Network Security Monitoring With Bro IDS, TCPDump And MongoDB

Bro IDS is a powerful open source network security monitoring framework which I have had the opportunity to experiment with on a network monitoring server. It can log metadata for well known protocols such as HTTP, DNS and SMTP, as well as extract files it sees being transferred in these protocols. It logs all its results to CSV files and provides a useful tool called ‘bro-cut’ to enable analysts to search through these results. Bro-cut is a great tool but I wanted to store my data in MongoDB to enable useful queries to be run regularly and also so a Graphical User Interface (GUI) could be built on top of it. I also wanted full packet capture to be stored so I could trace any suspicious files or events back to the network activity that created it.

Why MongoDB?

  •  At this stage, I’m not sure  what data I want going into the database, so creating database schemas at this point may prove to be wasted effort, as I may have to modify or delete them in the future.
  • I have a lot of different inputs for the database which I don’t want to write database schemas for.
  • If I add new inputs to the database, minimum effort should be required.
  • All data stored in one database reduces dependencies and complexity.
  • We can consolidate all the Bro data in one place rather than having different files for each day which we would have to append to each other to use with bro-cut.
  • It should be possible to add more database servers if the need should arise due to MongoDB’s scalability.

Packet Capture
Full packet capture is useful when investigating incidents within the network. TCPdump can sniff packets and write them to disk. Another useful option for TCPdump is the ability to rotate the log file when it reaches a certain size and specify a post capture script to run when this rotation occurs. The below command will rotate the log file when it reaches 256 MB and then call

tcpdump -i eth1 -s0 -nn -C 256 -w ‘/pcap/nettitude.pcap’ -z
/opt/nettitude/capture/  -Z root

The post capture script basically generates some metadata about the pcap file (path, start and end times, size, duration, number of packets) and then inserts them into MongoDB.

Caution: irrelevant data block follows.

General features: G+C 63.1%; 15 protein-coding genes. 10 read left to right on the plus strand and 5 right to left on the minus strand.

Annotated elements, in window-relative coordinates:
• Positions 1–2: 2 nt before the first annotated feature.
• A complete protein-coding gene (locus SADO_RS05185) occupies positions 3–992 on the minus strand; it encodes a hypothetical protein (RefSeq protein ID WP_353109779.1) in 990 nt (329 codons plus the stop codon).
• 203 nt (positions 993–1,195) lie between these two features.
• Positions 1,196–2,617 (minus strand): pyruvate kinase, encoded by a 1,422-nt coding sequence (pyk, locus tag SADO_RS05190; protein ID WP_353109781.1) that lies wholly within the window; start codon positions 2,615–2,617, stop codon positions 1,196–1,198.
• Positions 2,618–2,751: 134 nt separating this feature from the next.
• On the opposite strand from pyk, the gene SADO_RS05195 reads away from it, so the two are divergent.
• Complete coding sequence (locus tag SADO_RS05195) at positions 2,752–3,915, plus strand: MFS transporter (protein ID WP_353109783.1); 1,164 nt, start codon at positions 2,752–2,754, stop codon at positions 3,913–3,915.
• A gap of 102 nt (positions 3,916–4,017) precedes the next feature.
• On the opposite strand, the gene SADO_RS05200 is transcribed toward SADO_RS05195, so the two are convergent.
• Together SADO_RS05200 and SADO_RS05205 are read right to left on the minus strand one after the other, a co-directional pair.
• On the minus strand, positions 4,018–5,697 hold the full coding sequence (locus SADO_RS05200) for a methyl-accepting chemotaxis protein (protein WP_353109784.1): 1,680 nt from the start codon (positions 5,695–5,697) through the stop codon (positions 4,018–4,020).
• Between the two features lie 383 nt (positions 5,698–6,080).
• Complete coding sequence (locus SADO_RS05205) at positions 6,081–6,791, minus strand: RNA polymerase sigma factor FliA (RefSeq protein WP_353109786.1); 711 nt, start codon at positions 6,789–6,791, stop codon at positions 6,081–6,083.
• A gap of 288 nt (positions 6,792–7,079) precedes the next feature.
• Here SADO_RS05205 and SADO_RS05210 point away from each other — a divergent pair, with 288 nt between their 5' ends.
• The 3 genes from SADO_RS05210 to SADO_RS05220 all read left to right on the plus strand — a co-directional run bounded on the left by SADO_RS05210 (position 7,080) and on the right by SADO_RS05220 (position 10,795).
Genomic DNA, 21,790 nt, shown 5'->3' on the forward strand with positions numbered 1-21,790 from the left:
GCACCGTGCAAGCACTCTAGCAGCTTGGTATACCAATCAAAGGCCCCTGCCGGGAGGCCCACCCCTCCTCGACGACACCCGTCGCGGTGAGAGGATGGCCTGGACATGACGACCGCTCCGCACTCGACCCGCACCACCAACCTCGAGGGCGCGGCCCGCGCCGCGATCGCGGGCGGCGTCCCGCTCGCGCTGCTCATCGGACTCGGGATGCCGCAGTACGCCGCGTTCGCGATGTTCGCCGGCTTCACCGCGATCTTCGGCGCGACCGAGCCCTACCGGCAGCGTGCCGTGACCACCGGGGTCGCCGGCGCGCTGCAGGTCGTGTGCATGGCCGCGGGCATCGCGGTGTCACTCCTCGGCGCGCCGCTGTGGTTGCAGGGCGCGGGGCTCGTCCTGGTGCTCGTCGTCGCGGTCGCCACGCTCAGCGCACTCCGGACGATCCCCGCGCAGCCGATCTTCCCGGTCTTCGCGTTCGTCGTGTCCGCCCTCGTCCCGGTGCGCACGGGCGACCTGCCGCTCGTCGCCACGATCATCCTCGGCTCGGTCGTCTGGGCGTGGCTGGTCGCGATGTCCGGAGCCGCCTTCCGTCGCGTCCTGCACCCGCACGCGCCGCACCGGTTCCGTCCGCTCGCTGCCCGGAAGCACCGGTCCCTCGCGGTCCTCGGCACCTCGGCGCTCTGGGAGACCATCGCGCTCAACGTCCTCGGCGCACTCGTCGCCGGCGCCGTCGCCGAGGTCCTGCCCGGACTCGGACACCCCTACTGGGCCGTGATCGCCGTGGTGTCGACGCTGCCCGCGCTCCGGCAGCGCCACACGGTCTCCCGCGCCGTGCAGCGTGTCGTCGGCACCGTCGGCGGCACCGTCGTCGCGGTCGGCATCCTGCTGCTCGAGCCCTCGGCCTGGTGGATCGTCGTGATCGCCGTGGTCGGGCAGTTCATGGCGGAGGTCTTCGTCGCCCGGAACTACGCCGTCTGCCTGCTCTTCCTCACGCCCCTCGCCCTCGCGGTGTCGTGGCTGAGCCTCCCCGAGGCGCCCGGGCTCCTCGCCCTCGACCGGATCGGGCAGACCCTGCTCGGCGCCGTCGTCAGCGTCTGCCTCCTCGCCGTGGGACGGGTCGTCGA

Metadata extraction
Bro logs metadata in CSV files by default but we can set it to log to files in JSON format by moving by:

$BRO_INSTALL/share/bro/policy/tuning/json-logs.bro to

As with the snort logs, we can set up a script to watch the bro log directory and insert any JSON files created into MongoDB. This is easy to do since MongoDB basically stores JSON documents, and can be achieved with various programming languages. My choice is python and I use the pymongo library to import the data:

import json
import pymongo
import sys</pre>
file = sys.argv[1]
colname = sys.argv[2]
client = pymongo.MongoClient(‘localhost’)
db = client[‘nettitude’]
collection = db[colname]
with open(file) as f:
for line in f.readlines():

Once the data is in the database we can perform queries in mongo shell to get useful information. For example, the below query will list the top 20 recognised services observed.

sam@broserver:~$ mongo nettitude
MongoDB shell version: 2.6.7
 {$match: {‘service’: { $ne: null }}},
 {$group: {‘_id’: ‘$service’,’sum’: { $sum: 1 }}},
 {$sort: {‘sum’: -1}},
 {$limit: 20}

File Extraction
By default, Bro will only extract executables but you can change this by editing the Bro file extraction script located at $BRO_INSTALL/share/bro/file-extraction/extract.bro (In the below file you can see that I have enabled PDF and EXE extraction)

Figure 1

Figure 1

From here on you can set up another script to analyse these files when they are created.